The Heart of the Matter
by Sarah Anderson
(Read Luke 18:18-23. Yeah, we really want you to read it!)
Sometimes when I read through the Gospels and listen in on the conversations Jesus had with people, He doesn’t seem like the best conversationalist. He had a tendency to avoid the question being asked and instead brings up something that seems . . . different. He had the ability to catch people off guard, to see, really see the heart of what was going on and start addressing that, and not necessarily the words that a person managed to vocalize.
In one story, a wealthy ruler searches Jesus out to ask him a question—a pretty important question too. “Good teacher, what must I do to inherit eternal life?” (Luke 18:18 NIV). I can imagine that the ruler, the disciples and everyone gathered close enough to listen in on the conversation leaned in a little closer in hope of catching what Jesus had to say.
“Why do you call me good?” Jesus answered. “No one is good—except God alone (Luke 18:19 NIV). Jesus said this because He wanted to help people start connecting the dots between Him and God. Then Jesus says: “You know the commandments: ‘Do not commit adultery, do not murder, do not steal, do not give false testimony, honor your father and mother’’” (Luke 18:20 NIV).
The ruler responded: “All these I have kept since I was a boy” (Luke 18:21 NIV).
Jesus knew what this guy was really getting at—after all, He was the Son of God. Jesus knew that this pointed question was one the rich ruler thought he already knew the answer to. He thought this whole eternal life deal had a lot to do with keeping the commandments, something he wasn’t ashamed to admit he was pretty good at—really good at. So good that he had the courage to tell the Son of God he had kept every single commandment since he was young. It was almost like he was expecting a gold star, a pat on the backside, a high five for all his effort—maybe even an extra special spot in heaven because of his obedience.
But Jesus doesn’t give him a star. He basically says, “You’ve kept all of the commandments? Then there is only one thing left for you to do to ensure eternal life. Go, sell everything you have and give it to the poor.” (See Luke 18:22.) You can probably imagine how the rich ruler reacted to that. Maybe he mentally started going through the law seeing if he missed something about selling all your possessions. Or maybe he started to think of an excuse, a quick way out of the conversation. All the Bible says is when the man heard what Jesus was asking of him in order to get the eternal life he longed for, he became very sad (Luke 18:23).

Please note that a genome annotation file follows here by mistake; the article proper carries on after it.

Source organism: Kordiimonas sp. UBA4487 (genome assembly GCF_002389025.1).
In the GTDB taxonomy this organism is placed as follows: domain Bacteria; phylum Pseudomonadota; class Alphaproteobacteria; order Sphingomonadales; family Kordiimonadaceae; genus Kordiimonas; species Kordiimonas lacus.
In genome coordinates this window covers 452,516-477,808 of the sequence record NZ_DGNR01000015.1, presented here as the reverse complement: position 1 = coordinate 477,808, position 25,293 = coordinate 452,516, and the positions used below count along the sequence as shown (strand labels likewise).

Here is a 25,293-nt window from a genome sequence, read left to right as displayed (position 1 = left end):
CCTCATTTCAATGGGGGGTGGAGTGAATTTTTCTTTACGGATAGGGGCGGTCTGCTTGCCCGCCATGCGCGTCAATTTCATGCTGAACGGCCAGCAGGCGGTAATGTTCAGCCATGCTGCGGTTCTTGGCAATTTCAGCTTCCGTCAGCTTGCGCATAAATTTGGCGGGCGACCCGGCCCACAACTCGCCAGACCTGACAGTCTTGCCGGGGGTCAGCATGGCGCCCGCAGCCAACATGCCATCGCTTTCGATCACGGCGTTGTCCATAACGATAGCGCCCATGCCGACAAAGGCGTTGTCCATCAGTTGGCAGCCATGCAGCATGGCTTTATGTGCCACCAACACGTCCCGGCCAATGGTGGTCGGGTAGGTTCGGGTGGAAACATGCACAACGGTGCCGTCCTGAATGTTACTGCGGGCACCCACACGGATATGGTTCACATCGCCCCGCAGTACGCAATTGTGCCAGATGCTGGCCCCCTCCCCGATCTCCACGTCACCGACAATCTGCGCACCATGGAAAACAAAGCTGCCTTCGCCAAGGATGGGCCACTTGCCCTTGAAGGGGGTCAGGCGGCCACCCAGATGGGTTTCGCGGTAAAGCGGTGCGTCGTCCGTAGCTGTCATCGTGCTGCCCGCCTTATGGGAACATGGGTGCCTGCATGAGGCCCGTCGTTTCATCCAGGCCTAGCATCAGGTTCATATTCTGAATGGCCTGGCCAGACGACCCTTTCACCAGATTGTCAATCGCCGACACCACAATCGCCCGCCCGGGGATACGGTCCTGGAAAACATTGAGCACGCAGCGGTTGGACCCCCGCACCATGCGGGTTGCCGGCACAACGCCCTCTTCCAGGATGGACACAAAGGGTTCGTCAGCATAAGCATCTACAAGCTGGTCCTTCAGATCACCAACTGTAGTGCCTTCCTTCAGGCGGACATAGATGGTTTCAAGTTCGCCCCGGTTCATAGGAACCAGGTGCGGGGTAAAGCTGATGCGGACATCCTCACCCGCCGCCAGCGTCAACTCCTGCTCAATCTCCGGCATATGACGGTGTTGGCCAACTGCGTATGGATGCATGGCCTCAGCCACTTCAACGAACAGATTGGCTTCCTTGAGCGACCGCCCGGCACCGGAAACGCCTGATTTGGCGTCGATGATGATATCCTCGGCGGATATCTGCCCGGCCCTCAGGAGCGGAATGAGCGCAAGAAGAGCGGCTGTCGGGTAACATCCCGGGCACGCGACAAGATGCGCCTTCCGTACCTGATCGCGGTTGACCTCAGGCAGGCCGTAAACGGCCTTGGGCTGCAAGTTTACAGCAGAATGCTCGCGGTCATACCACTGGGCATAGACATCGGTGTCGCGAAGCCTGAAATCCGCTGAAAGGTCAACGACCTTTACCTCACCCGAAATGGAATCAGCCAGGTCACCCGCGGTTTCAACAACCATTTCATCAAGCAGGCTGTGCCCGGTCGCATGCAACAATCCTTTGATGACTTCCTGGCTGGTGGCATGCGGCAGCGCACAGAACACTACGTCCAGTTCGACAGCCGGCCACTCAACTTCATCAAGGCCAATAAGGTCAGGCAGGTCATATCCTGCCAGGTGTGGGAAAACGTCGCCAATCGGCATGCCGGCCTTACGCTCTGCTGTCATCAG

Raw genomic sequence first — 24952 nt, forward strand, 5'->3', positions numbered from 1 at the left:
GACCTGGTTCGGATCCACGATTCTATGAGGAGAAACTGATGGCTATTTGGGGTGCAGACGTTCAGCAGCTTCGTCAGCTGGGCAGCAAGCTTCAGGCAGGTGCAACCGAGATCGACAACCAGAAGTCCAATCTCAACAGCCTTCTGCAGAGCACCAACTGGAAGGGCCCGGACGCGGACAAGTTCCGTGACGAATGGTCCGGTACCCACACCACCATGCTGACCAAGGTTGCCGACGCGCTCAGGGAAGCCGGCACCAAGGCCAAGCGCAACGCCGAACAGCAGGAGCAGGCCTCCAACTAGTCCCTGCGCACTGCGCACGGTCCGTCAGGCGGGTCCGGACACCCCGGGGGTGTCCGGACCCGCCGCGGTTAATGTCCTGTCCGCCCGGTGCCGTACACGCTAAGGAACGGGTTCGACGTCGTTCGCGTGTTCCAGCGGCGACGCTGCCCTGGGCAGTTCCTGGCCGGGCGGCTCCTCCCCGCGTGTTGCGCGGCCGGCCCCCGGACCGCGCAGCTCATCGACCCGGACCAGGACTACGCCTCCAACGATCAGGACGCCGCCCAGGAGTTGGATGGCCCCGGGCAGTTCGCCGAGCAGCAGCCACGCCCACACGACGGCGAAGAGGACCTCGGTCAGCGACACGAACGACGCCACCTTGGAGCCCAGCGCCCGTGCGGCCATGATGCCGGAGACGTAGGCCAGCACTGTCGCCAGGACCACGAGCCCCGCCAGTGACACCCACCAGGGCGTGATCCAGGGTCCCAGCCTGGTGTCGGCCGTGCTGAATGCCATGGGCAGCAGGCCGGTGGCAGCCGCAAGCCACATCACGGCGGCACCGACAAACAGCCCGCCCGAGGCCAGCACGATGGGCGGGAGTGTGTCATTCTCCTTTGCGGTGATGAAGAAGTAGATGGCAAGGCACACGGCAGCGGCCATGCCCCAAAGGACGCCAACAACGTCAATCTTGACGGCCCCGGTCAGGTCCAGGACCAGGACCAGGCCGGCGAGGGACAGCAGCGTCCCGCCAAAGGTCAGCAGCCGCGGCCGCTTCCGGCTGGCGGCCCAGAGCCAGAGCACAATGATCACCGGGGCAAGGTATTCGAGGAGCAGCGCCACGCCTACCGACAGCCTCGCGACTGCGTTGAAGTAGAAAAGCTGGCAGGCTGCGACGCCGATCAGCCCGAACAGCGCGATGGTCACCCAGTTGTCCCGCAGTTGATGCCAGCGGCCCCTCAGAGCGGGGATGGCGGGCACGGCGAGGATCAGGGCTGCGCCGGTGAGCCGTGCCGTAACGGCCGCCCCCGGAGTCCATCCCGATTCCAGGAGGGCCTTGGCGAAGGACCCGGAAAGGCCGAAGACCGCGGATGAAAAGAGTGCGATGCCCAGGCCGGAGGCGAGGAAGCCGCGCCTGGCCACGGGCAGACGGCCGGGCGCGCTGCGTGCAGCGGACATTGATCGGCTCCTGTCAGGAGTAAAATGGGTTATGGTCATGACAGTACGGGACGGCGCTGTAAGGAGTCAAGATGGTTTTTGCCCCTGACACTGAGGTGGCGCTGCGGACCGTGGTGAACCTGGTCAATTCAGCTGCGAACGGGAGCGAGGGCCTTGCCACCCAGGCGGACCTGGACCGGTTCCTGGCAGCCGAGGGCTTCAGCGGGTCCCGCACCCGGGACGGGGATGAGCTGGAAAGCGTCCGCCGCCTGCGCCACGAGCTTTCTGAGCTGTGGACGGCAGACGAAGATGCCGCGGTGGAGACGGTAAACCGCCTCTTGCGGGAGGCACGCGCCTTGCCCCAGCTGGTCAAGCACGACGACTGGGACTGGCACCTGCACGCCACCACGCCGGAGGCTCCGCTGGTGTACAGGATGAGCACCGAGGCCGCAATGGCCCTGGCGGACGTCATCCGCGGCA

We don’t ever hear about what happens with the rich ruler after this. Maybe he walked away angry. Maybe he was embarrassed. Maybe he was convicted. But whatever happens, Jesus doesn’t talk him into anything—He doesn’t guilt him into making a life-altering decision. He doesn’t condemn him in front of everyone hanging around. He doesn’t even plead with him to reconsider the life he was leading. Jesus lets the rich man go. He leaves the ball in his court, and allows him to be the one to ultimately make the decision about what will define his life.
It was a sobering reality check. Here was a man, who had done things right, followed the right rules, attended the right services, observed the important holidays and observances but somehow still fell short of the one thing he was looking for. Life. He wanted eternal life. And he thought all he had managed to accomplish and acquire was enough to get exactly what he wanted. But it wasn’t. And he didn’t even know it until Jesus Himself spelled it out.
I don’t think the moral of this encounter is that selling all you have is the key to eternal life. I don’t think tucked in the book of Luke is the real key to a relationship with Jesus—poverty. Not that holding loosely to our stuff is a bad thing. But I think the point being made here has more to do with holding loosely to ourselves. I think the point is that even when we are doing all the right things, we can still miss Jesus—because we are so bent on us, so focused on what we have to offer, what we have accomplished, that we miss the point of it all. And Jesus is the point. Nothing we own, nothing we have done, nothing we will do outweighs the importance of Jesus.
A lot of us would look at what the rich ruler was about on the outside and think that he had it together, that his example was worth following. But at the end of the day, the rich ruler was really about nothing more than himself and that was enough to stand in the way between him and the life he needed—the life Jesus wanted to give him.
All of us, at some point or another, are going to have the kind of encounter with Jesus that the rich ruler had. Sooner or later we are going to have to decide whether we are going to “sell our stuff”—whether we’ll let go of ourselves for the sake of life, for the sake of seeing Jesus. It might not look the same for everyone. It may not have anything to do with your possessions. But eventually you have to make a call. Is what I am living for, is what I am living about, me? Or is it about Jesus? Have I built my life to glorify myself, or to point towards the One who got me where I am? Life is on the line. Not just eternal life, and not just physical life—but significance in life, purpose in life, direction in life. Where are we headed? Are we walking away from an encounter with Jesus, sad, because we can’t get over ourselves, or are we looking Him straight in the face and saying, “Whatever it takes, I’ll do it. It isn’t about me. It’s about You. Make me about You.”
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